Being diligent about one’s future is smart. What does that mean, though? Many people invest in a variety of investments, including an employer managed 401(k) program, the stock market, bonds, CDs, and more. Some people save diligently every single paycheck, putting aside three or five or 10 % of their income in cash, they buy gold, or now crypto currencies. Most people though don’t consider the prospect of requiring some type of long-term care in their future or the advantages of having long-term care insurance coverage.
However, even the most diligent individual who saved their entire life can face a very real prospect of losing it all within a matter of a few short years, if they don’t plan properly for what the future may bring.
Long-term care could be required for a number of reasons, including an accident, medical emergency, stroke, or simply living to the ripe old age of 90 or 95 or 105 where one’s physical abilities have declined so much they require nonstop senior care.
While somebody in their 90s or even beyond might not be too concerned about their savings and investments, or maybe they’ve already outlived them, what about somebody in their mid-to-late 60s or early 70s who was planning to travel, but suddenly finds themselves strapped down by all of these debts the continue piling all around them?
Below are a few key advantages that men and women who have long-term care insurance gain over those who don’t.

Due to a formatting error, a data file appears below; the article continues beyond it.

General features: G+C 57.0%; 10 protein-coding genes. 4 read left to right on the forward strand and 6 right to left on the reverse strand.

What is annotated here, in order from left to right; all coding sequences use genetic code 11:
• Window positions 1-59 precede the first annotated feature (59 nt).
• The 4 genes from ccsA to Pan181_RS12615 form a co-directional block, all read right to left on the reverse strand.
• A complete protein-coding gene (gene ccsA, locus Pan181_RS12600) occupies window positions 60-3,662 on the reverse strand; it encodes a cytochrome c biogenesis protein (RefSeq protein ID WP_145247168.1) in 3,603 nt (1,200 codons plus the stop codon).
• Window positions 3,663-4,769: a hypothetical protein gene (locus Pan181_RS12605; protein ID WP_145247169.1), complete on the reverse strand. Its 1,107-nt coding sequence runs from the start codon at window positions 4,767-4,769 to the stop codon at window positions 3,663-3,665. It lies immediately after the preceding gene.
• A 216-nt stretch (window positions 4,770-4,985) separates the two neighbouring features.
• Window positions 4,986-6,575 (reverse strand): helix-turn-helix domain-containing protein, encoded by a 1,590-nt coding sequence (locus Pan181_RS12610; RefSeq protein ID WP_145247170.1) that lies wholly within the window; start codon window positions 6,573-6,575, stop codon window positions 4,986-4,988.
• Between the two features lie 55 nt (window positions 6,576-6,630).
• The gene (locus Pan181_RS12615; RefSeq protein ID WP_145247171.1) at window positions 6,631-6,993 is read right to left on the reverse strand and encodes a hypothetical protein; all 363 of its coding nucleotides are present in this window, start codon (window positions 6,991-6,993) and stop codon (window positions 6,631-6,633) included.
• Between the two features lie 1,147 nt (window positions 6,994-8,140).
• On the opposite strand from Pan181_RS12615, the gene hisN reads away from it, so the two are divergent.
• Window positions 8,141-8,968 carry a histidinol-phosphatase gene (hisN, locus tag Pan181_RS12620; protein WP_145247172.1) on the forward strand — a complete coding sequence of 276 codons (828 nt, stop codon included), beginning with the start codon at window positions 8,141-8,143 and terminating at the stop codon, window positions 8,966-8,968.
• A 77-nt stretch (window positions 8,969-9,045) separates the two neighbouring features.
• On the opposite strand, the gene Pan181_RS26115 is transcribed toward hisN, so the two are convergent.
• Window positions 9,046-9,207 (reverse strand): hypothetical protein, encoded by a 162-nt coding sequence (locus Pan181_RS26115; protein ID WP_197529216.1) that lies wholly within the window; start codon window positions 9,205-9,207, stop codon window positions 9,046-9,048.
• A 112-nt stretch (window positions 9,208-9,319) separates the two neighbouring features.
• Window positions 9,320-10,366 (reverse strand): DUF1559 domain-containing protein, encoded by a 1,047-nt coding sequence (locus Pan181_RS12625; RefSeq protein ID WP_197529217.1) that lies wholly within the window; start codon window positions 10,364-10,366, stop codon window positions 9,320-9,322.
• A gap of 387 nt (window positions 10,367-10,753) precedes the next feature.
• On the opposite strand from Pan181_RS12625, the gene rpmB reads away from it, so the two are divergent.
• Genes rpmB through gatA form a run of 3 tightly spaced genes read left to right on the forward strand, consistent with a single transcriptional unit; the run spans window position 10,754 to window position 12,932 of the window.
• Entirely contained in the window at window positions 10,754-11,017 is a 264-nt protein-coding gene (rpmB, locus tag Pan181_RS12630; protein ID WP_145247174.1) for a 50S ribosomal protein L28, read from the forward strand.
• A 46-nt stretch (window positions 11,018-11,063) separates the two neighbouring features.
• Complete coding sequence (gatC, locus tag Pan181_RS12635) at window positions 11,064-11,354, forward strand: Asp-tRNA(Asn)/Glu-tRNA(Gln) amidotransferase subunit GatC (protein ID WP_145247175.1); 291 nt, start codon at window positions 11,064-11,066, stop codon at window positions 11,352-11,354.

It protects future assets.
A lot of people assume that when they own a home that it’s an asset. The only time that real estate is an asset is when it is fully paid off. That means no mortgage.
While you might be in your 40s or 50s right now and are carrying a mortgage, you might assume your house is an asset, but it’s not. There may very well be equity there, but what happens if you lose your job, face a serious medical issue, and have no way to pay the mortgage? What if the bank forecloses? Is it still an asset?
No, it’s a liability. Yet, maybe in 10 years, the house will be fully paid off at which point it would be an asset. Long-term care insurance can help protect that asset in the event you or your spouse or other dependent requires long-term care at some point in the future.
Having a plan for the unexpected.
Just because you may have a long-term care insurance policy doesn’t mean you’ll need it. However, what if something happens and you do? Many people assume Medicaid will cover these long-term care expenses, but it won’t, not until you have used up all of your available assets and savings first. Having this type of insurance policy is an insight into having a plan for the unexpected.
You gain more control should long-term care be needed. In the future, should you or your spouse or other dependent require long-term care, with the right policy, you can decide which type of long-term care is best. You won’t be relegated to having somebody else decide for you.
When you have a long-term care insurance policy, you take advantage of some wonderful benefits.